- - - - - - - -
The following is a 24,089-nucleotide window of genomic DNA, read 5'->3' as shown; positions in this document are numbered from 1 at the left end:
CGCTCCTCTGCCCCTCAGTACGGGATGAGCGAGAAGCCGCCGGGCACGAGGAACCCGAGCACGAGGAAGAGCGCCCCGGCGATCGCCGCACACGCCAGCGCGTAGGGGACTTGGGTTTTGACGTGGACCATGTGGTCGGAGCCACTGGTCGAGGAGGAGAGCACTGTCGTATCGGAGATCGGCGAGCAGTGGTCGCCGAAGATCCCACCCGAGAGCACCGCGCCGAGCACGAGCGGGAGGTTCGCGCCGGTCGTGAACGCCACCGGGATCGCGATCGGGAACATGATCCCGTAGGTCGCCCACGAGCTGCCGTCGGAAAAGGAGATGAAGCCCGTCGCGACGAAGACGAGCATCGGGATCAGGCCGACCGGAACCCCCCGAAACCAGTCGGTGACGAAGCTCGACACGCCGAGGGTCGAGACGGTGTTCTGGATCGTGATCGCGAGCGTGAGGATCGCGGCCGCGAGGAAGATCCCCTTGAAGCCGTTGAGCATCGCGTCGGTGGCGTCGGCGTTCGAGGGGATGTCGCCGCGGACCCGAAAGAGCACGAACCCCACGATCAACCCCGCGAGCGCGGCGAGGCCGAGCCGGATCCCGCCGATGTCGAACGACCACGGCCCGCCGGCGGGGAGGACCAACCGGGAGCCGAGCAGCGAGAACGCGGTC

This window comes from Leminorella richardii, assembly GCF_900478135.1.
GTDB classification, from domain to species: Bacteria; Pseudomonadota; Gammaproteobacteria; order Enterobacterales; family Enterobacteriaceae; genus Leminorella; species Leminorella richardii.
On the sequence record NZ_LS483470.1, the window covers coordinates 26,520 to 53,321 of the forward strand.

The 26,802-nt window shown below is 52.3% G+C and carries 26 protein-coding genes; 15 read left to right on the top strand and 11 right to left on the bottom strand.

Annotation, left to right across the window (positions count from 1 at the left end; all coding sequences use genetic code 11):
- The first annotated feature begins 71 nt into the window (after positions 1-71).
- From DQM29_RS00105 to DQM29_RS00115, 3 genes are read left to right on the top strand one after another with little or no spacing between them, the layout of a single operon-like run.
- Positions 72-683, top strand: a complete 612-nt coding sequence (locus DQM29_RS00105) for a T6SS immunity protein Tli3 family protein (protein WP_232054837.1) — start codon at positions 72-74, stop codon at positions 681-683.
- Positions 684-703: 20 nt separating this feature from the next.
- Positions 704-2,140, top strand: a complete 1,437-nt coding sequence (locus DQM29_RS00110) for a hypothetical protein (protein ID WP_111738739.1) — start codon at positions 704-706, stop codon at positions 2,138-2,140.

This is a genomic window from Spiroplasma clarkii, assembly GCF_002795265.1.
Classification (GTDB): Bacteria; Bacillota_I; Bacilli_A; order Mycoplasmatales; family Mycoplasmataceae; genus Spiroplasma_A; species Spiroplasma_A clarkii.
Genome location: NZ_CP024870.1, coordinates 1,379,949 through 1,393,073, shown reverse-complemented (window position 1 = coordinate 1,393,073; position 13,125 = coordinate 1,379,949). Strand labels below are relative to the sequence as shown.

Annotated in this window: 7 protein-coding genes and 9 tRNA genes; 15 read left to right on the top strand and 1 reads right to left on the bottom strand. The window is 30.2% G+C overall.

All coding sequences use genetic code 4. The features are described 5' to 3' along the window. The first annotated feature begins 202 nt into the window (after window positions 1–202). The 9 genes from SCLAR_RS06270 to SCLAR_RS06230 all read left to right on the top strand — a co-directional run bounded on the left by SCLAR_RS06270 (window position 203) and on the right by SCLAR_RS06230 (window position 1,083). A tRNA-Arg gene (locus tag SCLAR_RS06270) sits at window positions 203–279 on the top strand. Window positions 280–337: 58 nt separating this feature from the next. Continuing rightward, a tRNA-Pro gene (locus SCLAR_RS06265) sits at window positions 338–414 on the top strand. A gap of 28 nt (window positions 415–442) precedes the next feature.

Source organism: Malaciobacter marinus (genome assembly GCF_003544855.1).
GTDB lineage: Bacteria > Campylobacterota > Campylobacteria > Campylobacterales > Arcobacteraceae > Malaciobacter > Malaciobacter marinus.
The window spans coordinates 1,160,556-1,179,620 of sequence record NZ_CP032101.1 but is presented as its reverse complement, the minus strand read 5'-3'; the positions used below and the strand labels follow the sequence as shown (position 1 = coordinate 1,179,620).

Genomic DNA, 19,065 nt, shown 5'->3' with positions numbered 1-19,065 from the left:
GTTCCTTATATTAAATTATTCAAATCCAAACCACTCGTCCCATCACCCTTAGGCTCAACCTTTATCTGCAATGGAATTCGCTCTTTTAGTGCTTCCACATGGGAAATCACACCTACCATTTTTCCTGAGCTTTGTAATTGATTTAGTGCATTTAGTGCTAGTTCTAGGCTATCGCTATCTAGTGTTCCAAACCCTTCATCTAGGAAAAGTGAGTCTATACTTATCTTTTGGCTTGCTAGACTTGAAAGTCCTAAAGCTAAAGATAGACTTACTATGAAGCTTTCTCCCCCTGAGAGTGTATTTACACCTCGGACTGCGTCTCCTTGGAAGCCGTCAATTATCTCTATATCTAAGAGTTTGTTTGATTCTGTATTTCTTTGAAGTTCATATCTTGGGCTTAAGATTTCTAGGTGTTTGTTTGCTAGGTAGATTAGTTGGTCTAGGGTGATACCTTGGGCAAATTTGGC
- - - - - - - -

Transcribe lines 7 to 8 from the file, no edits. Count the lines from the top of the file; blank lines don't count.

Annotation, left to right across the window (positions count from 1 at the left end; all coding sequences use genetic code 11):
- The first annotated feature begins 71 nt into the window (after positions 1-71).